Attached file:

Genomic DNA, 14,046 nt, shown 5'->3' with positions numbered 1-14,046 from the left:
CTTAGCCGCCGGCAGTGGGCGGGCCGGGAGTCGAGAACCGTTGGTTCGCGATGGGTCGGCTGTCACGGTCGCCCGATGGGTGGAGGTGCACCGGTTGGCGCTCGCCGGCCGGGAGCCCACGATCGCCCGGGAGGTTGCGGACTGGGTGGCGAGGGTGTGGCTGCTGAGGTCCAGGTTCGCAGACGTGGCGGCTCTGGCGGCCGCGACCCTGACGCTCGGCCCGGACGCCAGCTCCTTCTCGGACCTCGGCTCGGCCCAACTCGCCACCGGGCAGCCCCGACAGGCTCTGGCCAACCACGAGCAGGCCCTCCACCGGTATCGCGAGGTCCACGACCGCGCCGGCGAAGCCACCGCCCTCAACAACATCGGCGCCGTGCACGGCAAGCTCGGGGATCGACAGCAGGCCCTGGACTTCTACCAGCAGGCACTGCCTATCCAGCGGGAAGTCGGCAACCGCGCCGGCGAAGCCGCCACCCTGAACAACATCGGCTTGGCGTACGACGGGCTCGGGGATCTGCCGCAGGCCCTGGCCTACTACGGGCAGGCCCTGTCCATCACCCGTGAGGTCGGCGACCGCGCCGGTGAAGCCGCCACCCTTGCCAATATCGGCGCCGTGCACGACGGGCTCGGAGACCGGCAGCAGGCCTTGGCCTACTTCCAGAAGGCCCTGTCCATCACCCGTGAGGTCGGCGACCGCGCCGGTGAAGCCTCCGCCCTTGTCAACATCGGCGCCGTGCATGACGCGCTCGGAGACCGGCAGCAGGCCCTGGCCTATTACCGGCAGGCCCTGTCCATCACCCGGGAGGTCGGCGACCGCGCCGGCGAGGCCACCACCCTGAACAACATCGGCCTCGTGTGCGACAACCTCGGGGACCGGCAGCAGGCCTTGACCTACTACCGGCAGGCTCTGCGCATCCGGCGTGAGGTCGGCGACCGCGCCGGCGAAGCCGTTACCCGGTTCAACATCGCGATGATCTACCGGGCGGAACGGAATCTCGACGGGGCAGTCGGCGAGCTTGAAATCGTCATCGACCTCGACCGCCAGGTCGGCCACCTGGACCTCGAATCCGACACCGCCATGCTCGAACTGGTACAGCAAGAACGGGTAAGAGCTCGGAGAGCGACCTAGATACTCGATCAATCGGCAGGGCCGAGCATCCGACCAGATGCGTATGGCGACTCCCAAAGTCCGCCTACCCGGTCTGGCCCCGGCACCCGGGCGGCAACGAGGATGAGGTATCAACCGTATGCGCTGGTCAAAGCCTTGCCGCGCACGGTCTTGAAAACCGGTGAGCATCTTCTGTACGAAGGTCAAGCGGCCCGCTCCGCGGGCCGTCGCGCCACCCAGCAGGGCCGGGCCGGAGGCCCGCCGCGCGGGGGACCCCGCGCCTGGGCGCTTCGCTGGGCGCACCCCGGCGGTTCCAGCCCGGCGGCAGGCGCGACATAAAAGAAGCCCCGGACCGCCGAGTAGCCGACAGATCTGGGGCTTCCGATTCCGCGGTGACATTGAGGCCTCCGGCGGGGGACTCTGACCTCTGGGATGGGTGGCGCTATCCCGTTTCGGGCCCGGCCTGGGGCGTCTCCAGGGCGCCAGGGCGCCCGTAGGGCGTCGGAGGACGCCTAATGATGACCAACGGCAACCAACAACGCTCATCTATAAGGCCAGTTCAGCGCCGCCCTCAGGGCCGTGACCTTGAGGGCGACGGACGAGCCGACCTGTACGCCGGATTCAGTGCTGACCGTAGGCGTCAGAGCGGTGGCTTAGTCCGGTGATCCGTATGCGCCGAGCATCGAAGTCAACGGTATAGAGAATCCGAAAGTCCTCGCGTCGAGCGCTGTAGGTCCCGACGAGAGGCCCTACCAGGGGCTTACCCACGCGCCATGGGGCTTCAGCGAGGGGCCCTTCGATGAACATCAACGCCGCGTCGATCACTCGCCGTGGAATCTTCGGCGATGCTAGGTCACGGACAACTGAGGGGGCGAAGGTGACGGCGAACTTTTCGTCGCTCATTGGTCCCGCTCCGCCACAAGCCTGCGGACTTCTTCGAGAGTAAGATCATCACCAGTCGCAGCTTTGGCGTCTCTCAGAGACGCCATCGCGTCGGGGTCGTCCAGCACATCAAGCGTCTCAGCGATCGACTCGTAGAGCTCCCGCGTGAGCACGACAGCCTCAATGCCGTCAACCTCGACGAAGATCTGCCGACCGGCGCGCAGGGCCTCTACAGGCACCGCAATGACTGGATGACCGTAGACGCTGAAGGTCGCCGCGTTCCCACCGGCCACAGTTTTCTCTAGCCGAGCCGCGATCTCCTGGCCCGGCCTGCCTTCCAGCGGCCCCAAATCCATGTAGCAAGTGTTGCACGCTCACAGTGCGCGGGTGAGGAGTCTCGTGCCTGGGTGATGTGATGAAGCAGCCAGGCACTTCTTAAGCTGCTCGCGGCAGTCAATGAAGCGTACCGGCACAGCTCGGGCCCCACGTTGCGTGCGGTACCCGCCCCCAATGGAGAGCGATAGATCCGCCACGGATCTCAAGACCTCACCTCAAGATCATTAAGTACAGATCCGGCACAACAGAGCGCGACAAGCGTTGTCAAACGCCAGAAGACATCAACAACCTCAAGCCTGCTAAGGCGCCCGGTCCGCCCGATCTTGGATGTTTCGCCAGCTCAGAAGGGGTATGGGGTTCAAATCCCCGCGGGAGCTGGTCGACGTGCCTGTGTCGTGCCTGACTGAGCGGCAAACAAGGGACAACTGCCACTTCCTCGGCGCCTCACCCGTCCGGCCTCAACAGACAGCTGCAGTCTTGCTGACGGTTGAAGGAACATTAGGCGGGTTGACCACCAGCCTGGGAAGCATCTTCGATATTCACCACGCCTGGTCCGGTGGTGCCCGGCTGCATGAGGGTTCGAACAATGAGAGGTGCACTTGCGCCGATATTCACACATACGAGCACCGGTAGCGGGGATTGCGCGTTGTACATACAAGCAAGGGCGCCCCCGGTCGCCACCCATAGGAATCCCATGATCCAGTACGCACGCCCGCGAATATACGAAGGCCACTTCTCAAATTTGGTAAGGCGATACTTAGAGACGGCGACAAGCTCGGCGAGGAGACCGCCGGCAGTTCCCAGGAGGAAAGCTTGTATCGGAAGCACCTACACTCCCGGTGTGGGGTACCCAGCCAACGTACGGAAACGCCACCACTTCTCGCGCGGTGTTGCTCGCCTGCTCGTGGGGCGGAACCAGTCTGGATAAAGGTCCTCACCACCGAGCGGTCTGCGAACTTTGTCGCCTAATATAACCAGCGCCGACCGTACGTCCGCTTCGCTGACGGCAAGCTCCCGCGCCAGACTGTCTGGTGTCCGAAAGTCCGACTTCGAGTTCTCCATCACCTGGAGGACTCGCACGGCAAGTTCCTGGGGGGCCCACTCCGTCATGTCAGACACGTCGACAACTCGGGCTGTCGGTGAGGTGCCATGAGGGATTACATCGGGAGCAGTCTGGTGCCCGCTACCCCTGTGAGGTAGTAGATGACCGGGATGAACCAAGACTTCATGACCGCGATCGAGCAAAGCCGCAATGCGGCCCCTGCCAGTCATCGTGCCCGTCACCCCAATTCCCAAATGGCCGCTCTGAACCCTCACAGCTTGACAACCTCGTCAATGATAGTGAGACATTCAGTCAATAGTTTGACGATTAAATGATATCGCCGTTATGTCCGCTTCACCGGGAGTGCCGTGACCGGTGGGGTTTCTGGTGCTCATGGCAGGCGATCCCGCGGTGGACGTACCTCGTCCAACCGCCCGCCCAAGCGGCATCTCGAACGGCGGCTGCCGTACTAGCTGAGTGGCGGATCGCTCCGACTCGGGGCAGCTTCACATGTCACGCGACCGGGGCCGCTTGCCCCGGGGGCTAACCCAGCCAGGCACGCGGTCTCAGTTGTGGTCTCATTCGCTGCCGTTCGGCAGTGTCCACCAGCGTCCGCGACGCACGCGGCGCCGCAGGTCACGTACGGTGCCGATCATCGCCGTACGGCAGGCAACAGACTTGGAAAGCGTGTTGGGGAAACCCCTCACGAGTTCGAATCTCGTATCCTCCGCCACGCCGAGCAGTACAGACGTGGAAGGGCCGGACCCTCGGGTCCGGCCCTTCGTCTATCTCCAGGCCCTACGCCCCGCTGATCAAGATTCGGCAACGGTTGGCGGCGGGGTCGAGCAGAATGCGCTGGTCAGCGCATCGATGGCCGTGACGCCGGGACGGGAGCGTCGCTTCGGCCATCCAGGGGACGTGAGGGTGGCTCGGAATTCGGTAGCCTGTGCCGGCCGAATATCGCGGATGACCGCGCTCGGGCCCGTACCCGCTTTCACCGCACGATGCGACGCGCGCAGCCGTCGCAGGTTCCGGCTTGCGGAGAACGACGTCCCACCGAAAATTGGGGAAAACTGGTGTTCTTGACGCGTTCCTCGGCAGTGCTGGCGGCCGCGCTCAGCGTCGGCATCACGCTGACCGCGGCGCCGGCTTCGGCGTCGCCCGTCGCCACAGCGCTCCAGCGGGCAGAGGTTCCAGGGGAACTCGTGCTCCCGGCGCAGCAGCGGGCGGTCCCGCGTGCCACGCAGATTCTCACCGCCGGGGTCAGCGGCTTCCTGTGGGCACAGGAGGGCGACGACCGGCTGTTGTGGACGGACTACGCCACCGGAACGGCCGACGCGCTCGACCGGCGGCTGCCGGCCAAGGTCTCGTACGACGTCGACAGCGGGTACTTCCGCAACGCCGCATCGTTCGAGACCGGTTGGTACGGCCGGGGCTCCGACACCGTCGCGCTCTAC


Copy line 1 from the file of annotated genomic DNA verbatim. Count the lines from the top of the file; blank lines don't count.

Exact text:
Genomic DNA, 14,046 nt, shown 5'->3' with positions numbered 1-14,046 from the left: